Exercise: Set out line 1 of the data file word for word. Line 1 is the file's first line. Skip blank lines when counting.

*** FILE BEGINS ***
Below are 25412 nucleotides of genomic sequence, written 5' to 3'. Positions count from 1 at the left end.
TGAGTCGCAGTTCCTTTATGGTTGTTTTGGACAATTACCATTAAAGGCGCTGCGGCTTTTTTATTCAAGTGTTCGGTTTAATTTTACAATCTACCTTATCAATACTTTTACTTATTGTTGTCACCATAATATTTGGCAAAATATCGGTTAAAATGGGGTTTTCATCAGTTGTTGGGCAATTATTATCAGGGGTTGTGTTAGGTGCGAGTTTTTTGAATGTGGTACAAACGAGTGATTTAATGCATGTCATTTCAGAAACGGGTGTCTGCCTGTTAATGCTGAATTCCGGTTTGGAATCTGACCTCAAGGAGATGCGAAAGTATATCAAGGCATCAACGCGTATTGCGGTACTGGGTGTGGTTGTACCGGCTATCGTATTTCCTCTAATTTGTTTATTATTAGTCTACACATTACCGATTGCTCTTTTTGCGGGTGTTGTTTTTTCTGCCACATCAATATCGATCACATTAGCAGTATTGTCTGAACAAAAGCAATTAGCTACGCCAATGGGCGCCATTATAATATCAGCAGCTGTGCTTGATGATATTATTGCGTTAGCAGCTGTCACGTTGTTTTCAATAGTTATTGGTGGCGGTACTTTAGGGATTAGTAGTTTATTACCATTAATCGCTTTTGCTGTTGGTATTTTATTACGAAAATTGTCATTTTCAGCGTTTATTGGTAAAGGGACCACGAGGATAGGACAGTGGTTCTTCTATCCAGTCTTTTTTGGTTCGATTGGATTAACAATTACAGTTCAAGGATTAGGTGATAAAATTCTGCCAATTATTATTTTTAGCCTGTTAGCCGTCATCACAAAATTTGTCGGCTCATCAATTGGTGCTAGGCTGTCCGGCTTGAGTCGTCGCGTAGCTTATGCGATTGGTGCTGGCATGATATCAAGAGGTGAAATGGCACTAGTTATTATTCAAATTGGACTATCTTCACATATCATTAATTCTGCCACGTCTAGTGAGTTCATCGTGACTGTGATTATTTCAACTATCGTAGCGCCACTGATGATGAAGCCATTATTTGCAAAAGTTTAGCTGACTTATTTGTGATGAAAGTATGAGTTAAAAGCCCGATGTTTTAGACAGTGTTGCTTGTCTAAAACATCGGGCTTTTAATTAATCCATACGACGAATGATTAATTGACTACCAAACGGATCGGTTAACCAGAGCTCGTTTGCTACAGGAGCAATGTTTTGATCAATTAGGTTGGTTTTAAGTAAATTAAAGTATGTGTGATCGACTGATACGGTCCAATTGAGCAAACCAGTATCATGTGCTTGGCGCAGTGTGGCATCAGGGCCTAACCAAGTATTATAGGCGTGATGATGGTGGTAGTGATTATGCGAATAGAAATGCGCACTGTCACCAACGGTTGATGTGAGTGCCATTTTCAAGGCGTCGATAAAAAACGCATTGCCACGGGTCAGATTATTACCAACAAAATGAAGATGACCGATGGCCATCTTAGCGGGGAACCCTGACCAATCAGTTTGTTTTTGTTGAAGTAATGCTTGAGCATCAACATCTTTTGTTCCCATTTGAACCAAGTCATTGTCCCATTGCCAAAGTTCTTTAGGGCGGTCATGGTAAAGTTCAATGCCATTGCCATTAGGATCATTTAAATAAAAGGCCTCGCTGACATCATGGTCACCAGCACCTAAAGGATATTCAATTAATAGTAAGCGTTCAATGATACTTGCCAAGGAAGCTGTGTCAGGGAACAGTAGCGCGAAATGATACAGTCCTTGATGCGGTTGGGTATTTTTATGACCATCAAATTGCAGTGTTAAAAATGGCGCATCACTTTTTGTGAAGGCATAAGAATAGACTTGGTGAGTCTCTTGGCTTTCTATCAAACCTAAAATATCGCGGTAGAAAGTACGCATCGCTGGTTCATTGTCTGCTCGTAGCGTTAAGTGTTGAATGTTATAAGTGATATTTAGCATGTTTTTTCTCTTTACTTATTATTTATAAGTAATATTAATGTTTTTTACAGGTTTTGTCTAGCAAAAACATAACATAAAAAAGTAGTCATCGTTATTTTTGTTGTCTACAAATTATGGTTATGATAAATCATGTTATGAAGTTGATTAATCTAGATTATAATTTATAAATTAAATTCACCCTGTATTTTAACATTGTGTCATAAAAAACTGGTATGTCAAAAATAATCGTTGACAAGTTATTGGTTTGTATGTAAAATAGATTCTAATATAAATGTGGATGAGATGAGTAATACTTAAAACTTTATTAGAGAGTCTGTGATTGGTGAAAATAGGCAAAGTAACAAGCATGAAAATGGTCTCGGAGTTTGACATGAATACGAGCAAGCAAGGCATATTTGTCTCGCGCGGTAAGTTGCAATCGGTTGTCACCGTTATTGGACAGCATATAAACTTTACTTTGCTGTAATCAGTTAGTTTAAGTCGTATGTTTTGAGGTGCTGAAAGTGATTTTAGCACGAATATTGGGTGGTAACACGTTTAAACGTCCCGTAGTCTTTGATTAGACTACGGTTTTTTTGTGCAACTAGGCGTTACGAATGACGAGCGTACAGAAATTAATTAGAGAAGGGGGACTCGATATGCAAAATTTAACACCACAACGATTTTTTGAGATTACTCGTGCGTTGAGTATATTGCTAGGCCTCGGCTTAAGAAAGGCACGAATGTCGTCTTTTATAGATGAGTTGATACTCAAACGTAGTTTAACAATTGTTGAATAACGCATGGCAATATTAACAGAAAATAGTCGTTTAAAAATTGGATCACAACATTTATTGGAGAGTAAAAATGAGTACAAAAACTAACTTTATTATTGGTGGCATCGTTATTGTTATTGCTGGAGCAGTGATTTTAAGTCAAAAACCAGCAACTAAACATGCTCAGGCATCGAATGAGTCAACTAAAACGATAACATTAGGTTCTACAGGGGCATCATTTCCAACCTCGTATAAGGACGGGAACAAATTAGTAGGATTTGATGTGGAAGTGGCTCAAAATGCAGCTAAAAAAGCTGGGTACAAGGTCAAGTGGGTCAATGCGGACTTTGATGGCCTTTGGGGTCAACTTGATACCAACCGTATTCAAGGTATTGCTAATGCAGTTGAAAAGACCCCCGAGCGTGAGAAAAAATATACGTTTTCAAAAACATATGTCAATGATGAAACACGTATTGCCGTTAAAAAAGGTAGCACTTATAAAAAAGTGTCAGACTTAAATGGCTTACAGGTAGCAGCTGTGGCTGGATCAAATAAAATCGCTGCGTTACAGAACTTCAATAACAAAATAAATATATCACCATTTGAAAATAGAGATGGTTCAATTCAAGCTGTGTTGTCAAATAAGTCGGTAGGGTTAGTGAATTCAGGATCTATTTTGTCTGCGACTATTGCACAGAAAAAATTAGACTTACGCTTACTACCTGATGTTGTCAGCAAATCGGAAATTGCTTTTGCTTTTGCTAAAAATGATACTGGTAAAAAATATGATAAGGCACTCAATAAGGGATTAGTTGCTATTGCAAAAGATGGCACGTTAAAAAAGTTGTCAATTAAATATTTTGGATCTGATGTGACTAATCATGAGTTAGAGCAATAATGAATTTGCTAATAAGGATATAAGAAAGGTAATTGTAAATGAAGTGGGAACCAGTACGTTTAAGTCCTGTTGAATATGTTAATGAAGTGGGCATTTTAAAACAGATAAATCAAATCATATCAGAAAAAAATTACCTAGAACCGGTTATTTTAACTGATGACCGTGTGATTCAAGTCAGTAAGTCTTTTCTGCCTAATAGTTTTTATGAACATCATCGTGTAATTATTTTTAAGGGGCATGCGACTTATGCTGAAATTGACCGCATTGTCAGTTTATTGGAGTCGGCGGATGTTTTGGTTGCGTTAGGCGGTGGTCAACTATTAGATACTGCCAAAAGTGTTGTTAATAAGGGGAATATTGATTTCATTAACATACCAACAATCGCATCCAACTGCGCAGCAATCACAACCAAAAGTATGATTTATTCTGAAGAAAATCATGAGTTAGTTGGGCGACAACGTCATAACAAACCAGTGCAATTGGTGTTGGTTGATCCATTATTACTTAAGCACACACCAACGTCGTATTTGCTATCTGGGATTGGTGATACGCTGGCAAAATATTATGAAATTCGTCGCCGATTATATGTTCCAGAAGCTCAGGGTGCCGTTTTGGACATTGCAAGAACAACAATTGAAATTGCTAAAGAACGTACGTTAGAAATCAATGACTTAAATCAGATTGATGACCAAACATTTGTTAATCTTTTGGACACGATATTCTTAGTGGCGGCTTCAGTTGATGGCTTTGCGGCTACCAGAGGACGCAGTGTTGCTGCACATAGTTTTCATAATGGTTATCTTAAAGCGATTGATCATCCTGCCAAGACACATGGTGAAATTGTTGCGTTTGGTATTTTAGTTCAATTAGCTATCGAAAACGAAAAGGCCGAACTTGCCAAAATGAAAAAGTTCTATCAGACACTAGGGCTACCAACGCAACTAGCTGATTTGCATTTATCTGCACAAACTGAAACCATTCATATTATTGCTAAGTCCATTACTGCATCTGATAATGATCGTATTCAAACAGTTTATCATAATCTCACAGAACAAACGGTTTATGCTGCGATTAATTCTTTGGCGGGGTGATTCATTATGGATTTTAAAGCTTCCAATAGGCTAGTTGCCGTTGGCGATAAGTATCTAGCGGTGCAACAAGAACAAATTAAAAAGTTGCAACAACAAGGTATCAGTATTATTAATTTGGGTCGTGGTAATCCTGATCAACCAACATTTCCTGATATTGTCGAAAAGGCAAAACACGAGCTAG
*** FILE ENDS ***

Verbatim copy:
Below are 25412 nucleotides of genomic sequence, written 5' to 3'. Positions count from 1 at the left end.